[17 June 2010]
The Orlando Sentinel (MCT)
In most corners of filmdom, a blockbuster hit followed by a blockbuster sequel leads to an inevitable conclusion: There WILL be a second sequel.
“‘Brand X’ companies will push some third film out in a series just to see how much money they can make and they won’t pay much attention to their script,” says actor John Ratzenberger. “But Pixar never does that.”
Pixar, as the actor and pretty much anybody who watches animated films knows, isn’t just any Hollywood studio. And the fact that “Toy Story” and “Toy Story 2” were hits didn’t guarantee that they’d try to further cash in on the film franchise that launched the studio. It was too important, says director Lee Unkrich, who co-directed “Toy Story 2,” “Finding Nemo” and “Monsters, Inc.” “These aren’t characters. They’re real, to us. They’re family.”
So before Unkrich, 42, would agree to helm a third “Toy Story” film, he did some soul searching and some film searching.
“I looked long and hard at third films in series to see if there were any good ones that I could learn from. And there weren’t any that hadn’t just gone off the train tracks by their third film. UNTIL that is, I got to the third ‘Lord of the Rings’ film.
“I thought, ‘That’s not fair. That’s part of a longer story, the conclusion to a trilogy.’
“And I had an epiphany. ‘That’s how we need to think of “Toy Story 3,” as the concluding part of a trilogy, a piece of a larger story.’ Once we settled on that, it came together.”
Unkrich and his Pixar team took four years to bring the third and final chapter in the “Toy Story” saga to the screen, 15 years after “Toy Story” made Pixar a brand name in feature animation and 11 years after “Toy Story 2.” That distance, Unkrich says, let them get away with the film’s boldest touches, in story and in tone.
“We made fundamental decisions — to set the film at a time when the little boy who owns the toys, Andy, is going off to college. He’s outgrown the toys.”
That took the story, says Unkrich who’s one of the writers credited on the script, into those abandonment issues only hinted at in “Toy Story 2.”
“Try to think of what the worst fear of a toy might be. That led us to creating a situation that put the toys in that ultimate peril. Toys often get lost, and then can be found. They get broken, but they can be fixed. But if the child that loved you has outgrown you, you’re thrown away. A toy faced with that ultimate option is going to take his life into his own hands. That drove our story.”
In the third film, in 3-D and in theaters Friday, the toys are faced with storage in the attic for eternity, donation to a daycare center or a trip to the landfill. They opt for daycare and soon rue that decision.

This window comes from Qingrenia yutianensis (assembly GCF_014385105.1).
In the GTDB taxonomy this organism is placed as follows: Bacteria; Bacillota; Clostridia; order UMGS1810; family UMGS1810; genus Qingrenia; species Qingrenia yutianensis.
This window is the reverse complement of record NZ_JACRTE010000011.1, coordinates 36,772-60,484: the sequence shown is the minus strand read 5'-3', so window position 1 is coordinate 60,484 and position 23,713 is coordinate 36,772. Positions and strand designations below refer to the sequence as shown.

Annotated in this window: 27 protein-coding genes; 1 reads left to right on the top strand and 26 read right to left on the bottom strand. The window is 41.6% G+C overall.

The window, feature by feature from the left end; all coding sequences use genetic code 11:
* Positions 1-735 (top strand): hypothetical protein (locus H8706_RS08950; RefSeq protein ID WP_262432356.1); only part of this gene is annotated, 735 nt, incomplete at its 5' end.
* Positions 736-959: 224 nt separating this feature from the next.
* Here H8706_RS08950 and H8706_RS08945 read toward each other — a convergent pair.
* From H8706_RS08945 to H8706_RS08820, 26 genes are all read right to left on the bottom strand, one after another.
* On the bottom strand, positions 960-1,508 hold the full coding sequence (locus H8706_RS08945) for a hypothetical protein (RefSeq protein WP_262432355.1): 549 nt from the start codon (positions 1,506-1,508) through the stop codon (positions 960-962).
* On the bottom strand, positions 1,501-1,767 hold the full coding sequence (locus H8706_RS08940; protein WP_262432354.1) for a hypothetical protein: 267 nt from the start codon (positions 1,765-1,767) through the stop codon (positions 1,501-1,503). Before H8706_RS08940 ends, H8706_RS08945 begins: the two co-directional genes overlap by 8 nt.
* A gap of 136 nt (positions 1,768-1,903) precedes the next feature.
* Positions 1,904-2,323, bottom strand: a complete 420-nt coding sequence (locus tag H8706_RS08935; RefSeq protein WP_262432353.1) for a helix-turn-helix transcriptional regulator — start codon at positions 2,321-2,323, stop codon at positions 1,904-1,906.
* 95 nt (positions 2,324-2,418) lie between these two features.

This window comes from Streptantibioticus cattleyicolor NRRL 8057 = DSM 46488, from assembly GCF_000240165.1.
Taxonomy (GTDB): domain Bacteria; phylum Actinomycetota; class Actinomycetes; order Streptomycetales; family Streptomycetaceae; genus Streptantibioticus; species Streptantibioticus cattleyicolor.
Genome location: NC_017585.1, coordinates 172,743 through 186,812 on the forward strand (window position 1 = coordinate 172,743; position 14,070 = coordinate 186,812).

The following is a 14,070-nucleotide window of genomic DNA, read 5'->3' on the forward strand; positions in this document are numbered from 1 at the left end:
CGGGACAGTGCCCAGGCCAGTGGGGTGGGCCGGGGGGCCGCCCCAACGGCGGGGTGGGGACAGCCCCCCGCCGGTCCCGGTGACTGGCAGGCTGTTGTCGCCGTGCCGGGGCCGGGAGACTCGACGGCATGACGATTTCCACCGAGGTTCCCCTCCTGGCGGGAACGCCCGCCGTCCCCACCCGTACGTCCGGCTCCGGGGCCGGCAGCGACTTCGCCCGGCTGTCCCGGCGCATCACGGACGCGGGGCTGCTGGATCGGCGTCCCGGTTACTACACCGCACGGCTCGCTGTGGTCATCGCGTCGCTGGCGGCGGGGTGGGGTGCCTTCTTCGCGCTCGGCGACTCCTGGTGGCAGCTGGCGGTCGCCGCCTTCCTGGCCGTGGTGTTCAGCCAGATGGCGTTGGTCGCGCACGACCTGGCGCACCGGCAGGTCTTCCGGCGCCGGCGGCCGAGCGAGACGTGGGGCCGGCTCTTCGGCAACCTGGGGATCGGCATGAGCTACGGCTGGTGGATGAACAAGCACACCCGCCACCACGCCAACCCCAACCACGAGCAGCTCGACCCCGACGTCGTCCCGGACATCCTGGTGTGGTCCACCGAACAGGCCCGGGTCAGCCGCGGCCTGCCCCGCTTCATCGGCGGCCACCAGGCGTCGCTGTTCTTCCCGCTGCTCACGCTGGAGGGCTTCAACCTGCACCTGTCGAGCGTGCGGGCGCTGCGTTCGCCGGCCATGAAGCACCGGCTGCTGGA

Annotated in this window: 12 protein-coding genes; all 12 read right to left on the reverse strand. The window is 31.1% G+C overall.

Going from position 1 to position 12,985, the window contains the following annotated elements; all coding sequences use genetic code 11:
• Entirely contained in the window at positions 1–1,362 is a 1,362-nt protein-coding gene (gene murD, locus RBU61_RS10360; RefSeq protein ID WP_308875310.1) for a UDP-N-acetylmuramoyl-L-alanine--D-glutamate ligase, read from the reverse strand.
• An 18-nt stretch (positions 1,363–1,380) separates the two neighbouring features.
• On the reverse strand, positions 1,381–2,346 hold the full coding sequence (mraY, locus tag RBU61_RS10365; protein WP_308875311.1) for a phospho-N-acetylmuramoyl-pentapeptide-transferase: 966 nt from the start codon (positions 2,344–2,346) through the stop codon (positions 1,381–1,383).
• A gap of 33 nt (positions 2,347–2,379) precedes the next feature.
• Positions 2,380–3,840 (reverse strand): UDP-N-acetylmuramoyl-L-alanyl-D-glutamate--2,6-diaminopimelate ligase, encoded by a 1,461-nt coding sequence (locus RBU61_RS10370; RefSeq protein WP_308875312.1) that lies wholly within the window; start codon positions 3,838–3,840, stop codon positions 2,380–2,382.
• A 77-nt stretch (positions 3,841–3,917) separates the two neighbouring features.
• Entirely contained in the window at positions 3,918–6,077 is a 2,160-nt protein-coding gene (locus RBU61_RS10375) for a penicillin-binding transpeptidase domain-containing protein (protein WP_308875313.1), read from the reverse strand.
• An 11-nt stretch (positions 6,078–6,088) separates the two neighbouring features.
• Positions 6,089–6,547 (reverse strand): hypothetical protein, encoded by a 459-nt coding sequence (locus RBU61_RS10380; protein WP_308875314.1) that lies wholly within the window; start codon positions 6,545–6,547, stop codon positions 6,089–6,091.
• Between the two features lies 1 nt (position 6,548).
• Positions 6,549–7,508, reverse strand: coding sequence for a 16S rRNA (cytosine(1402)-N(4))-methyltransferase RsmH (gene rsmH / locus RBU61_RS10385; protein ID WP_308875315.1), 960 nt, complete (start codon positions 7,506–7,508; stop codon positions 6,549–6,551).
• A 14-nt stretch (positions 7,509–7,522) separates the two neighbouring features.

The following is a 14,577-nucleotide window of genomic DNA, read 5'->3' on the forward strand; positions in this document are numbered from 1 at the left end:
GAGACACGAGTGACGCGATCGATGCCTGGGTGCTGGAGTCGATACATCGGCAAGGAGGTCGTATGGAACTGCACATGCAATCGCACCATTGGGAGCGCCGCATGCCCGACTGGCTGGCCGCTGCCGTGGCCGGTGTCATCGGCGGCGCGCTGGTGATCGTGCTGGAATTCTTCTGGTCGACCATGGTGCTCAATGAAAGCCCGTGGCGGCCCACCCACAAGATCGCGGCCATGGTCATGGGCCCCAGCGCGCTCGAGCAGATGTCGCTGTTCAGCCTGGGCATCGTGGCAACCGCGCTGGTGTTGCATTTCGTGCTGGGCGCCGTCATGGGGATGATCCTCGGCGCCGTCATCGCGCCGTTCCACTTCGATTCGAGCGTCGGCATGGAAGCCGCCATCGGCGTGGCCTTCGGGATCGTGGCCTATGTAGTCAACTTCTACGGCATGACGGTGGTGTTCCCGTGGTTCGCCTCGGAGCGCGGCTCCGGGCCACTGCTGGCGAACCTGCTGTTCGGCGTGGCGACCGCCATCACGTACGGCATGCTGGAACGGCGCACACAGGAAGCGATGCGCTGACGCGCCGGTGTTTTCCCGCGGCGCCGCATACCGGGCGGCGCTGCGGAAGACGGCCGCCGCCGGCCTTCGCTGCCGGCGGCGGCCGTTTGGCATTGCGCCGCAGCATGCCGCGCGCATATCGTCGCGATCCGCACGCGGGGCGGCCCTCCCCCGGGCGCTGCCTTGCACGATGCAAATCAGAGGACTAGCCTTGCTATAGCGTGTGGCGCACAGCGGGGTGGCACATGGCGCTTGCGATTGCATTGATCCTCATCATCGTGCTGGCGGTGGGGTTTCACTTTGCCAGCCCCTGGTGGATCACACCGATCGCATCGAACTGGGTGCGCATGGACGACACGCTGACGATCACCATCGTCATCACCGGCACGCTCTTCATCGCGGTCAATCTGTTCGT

“It is shocking how much a daycare center is like a prison,” Unkrich says, laughing at the film’s central conceit. “They both have security cameras, with walled exercise yards. Prisons are permanent daycares for people permanently in time-out — convicts.”
He watched “every prison-escape movie ever made, American and foreign” and made sure to work “The Great Escape” and “Cool Hand Luke” jokes into the finished film. But in wrapping up the trilogy, he wanted “this story to not pull its punches,” to stare into the oblivion that faces human and toy alike. It makes for some of the most intense and emotional moments ever to grace a Pixar film.
“I was stunned, in tears,” says veteran Disney voice actress Jodi Benson, Barbie in “Toy Story 3.”
“Very intense and I’m not ashamed to say, I got a little moist in the eyes, too,” says Ratzenberger, Hamm the piggybank in these films and a veteran of every Pixar movie ever made. “You don’t know, recording your bits of dialog, how these things will turn out. But this one really had me on the edge of my seat.”
“Sophisticated,” Variety adds. “Emotionally satisfying,” echoes The Hollywood Reporter.
Unkrich’s “Monsters, Inc.” toyed with the idea of childhood fears, and his “Finding Nemo” wasn’t shy about throwing a couple of real scares into the mix. He’s unapologetic about upping the emotional ante for this, the final “Toy Story” movie ever.
“I don’t think of it as dark. But the film does get emotionally intense. Parents are going to walk away from this film with a very different experience than that of the kids who are sitting with them in the theater. When you go to the movies, you should feel something. That’s what we were going for here.”
And if we’re all more than a little sad to be saying goodbye to Woody, Buzz, Hamm and the rest, “that just means we did our jobs,” Unkrich says.